"Everyone Called Me Stupid!" Henry Winkler Reveals The Truth About His Life Before Happy Days Audition
February 27, 2018 15:14 By Fabiosa
Dyslexic Henry Winkler speaks about his childhood and the challenges he went through while being unaware of the disease. For such people the biggest obstacle is not physical but rather moral as the reaction of others who see the difference in the behavior may influence the life of the dyslexic. Fortunately, Henry didn't give up when people called him stupid.
The former Fonzie character from the popular Happy Days began his career in 1974 when he played a gang member in the film The Lords of Flatbush.
That was not his most stunning participation, and later on Winkler appeared in such movies as The Waterboy, Night Shift, The One and Only, and many other much more successful projects.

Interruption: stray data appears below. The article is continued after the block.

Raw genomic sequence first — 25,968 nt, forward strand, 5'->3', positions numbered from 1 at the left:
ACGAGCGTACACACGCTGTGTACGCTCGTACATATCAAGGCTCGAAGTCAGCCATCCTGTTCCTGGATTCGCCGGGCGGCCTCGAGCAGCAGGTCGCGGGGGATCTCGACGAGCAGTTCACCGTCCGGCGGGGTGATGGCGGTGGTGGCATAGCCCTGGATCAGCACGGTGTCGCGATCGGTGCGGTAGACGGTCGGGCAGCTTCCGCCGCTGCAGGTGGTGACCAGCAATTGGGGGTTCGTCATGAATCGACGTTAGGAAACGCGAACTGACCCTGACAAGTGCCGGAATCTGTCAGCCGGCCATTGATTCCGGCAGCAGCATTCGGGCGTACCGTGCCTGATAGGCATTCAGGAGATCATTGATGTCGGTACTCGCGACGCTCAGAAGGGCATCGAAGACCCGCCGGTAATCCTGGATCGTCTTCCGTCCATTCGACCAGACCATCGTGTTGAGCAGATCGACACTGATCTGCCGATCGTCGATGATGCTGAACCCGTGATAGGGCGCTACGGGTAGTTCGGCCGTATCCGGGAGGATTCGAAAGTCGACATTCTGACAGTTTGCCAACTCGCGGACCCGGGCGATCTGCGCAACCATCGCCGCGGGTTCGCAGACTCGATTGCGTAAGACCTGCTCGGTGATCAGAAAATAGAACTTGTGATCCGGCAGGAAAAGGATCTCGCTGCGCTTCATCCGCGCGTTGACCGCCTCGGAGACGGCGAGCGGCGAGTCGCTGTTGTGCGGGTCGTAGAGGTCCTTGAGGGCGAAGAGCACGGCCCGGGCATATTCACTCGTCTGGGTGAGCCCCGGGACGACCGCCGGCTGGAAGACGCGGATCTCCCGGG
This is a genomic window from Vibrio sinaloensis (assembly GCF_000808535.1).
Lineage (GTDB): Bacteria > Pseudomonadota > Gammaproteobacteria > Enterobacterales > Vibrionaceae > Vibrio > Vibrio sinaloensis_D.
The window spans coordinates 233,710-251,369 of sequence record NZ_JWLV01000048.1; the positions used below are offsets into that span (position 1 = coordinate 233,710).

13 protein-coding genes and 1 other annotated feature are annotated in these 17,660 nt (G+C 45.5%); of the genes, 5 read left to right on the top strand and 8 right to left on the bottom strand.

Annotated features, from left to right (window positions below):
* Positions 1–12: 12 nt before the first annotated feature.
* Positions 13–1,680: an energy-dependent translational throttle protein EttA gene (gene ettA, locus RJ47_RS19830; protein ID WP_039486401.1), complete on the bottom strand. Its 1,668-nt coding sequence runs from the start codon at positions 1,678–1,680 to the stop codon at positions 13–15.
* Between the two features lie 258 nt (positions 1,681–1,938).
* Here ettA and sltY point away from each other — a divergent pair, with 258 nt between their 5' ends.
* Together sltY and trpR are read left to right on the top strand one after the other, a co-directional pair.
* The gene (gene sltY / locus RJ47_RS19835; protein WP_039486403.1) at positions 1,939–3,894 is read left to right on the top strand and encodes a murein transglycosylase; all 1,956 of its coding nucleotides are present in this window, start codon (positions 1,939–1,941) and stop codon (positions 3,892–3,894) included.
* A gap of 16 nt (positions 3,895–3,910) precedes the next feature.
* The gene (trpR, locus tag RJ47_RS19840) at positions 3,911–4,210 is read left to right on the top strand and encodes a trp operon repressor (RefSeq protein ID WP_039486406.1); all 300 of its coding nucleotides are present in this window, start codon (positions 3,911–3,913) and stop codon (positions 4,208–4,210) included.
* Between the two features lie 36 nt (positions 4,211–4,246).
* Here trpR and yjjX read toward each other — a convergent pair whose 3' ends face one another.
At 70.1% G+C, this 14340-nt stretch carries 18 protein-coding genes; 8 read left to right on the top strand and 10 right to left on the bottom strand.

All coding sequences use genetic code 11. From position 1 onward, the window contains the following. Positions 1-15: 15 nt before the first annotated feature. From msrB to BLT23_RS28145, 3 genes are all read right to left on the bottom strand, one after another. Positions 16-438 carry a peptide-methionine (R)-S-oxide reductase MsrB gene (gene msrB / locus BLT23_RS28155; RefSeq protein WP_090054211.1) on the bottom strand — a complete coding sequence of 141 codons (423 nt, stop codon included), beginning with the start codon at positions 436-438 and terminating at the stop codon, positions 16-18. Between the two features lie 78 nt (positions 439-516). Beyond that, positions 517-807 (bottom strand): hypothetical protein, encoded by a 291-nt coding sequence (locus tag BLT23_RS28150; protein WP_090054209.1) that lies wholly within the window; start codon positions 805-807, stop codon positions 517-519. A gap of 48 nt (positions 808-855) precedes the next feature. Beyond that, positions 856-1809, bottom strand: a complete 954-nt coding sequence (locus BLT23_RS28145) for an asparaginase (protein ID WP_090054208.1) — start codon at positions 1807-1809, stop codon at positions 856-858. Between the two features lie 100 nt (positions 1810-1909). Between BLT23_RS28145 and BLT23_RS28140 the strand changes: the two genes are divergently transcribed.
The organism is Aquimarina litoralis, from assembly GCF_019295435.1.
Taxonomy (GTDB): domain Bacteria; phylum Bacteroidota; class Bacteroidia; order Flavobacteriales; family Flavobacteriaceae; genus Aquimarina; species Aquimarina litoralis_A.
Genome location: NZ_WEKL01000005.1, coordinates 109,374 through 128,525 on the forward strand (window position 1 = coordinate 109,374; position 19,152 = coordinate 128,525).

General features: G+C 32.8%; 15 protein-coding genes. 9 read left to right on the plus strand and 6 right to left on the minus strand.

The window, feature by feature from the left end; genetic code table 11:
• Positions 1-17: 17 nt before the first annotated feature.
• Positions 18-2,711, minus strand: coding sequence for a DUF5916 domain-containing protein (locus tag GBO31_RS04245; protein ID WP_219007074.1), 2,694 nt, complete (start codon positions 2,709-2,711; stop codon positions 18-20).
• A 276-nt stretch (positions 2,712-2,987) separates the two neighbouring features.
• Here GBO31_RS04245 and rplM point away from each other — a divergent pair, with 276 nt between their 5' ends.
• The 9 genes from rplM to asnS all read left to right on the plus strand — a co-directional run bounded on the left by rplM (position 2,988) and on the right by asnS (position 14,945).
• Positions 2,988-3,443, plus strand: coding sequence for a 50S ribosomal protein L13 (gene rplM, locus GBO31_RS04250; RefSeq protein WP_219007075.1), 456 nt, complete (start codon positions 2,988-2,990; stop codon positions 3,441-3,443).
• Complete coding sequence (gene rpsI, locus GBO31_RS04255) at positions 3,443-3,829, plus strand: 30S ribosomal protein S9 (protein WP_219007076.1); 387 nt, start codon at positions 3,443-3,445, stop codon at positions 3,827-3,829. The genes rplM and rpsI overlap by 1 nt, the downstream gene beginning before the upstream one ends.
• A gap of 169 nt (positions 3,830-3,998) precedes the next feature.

In the latest years, Henry has gained new popularity for his participation in such films as Parks and Recreation and Sandy Wexler that were his last full-time roles in the acting career.
However, not everything was so smooth for the now 72-year-old actor at the beginning.
At the end of the XX century, Henry found out that he actually suffers from dyslexia – inability to perceive information properly despite being intellectually normal. His childhood, though, was completely not normal.
Everyone called me stupid!
Mr. Winkler recalls of endless torments that he went through while others regarded him different. Having overcome all the difficulties, Henry has become a leading Hollywood actor, confirming that dyslexia is not a verdict.
Being inspired by his own story, he even composed a series of children books, featuring Hank Zipzer as a schoolboy having learning problems.
Later on, the stories were turned into a popular TV series, where their author also received one of the main roles.
Even though Henry lived and achieved a lot with dyslexia, it is a real issue for the schoolchildren nowadays. Every person out of 10 in the world is dyslexic. As the disease doesn’t influence the intelligence, it is not tied to IQ. Nevertheless, it influences the ability to lead a normal life - it only makes an additional push to work harder despite all the problems and achieve the greatest tops even with the condition.